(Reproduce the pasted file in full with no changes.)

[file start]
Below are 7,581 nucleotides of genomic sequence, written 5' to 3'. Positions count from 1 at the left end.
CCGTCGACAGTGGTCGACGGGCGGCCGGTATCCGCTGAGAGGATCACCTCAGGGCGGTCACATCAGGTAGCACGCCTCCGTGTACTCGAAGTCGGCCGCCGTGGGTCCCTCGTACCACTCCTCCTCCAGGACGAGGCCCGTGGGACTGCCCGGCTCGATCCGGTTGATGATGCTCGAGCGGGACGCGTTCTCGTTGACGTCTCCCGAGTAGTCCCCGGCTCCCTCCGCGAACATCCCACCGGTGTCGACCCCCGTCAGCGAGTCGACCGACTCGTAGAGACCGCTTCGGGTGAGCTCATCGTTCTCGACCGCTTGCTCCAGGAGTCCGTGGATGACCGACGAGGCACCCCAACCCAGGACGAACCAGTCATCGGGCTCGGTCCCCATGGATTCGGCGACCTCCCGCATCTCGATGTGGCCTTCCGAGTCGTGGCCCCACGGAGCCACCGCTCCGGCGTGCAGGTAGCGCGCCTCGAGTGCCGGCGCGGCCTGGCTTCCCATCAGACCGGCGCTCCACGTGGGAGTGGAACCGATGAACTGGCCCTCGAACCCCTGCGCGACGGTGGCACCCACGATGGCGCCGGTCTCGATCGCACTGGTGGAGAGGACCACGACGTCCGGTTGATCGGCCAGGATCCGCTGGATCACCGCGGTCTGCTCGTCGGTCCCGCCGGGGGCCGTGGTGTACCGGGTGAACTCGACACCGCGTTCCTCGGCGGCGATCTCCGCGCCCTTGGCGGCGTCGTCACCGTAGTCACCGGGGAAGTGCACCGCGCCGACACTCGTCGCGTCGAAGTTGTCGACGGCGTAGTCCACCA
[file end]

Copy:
Below are 7,581 nucleotides of genomic sequence, written 5' to 3'. Positions count from 1 at the left end.
CCGTCGACAGTGGTCGACGGGCGGCCGGTATCCGCTGAGAGGATCACCTCAGGGCGGTCACATCAGGTAGCACGCCTCCGTGTACTCGAAGTCGGCCGCCGTGGGTCCCTCGTACCACTCCTCCTCCAGGACGAGGCCCGTGGGACTGCCCGGCTCGATCCGGTTGATGATGCTCGAGCGGGACGCGTTCTCGTTGACGTCTCCCGAGTAGTCCCCGGCTCCCTCCGCGAACATCCCACCGGTGTCGACCCCCGTCAGCGAGTCGACCGACTCGTAGAGACCGCTTCGGGTGAGCTCATCGTTCTCGACCGCTTGCTCCAGGAGTCCGTGGATGACCGACGAGGCACCCCAACCCAGGACGAACCAGTCATCGGGCTCGGTCCCCATGGATTCGGCGACCTCCCGCATCTCGATGTGGCCTTCCGAGTCGTGGCCCCACGGAGCCACCGCTCCGGCGTGCAGGTAGCGCGCCTCGAGTGCCGGCGCGGCCTGGCTTCCCATCAGACCGGCGCTCCACGTGGGAGTGGAACCGATGAACTGGCCCTCGAACCCCTGCGCGACGGTGGCACCCACGATGGCGCCGGTCTCGATCGCACTGGTGGAGAGGACCACGACGTCCGGTTGATCGGCCAGGATCCGCTGGATCACCGCGGTCTGCTCGTCGGTCCCGCCGGGGGCCGTGGTGTACCGGGTGAACTCGACACCGCGTTCCTCGGCGGCGATCTCCGCGCCCTTGGCGGCGTCGTCACCGTAGTCACCGGGGAAGTGCACCGCGCCGACACTCGTCGCGTCGAAGTTGTCGACGGCGTAGTCCACCA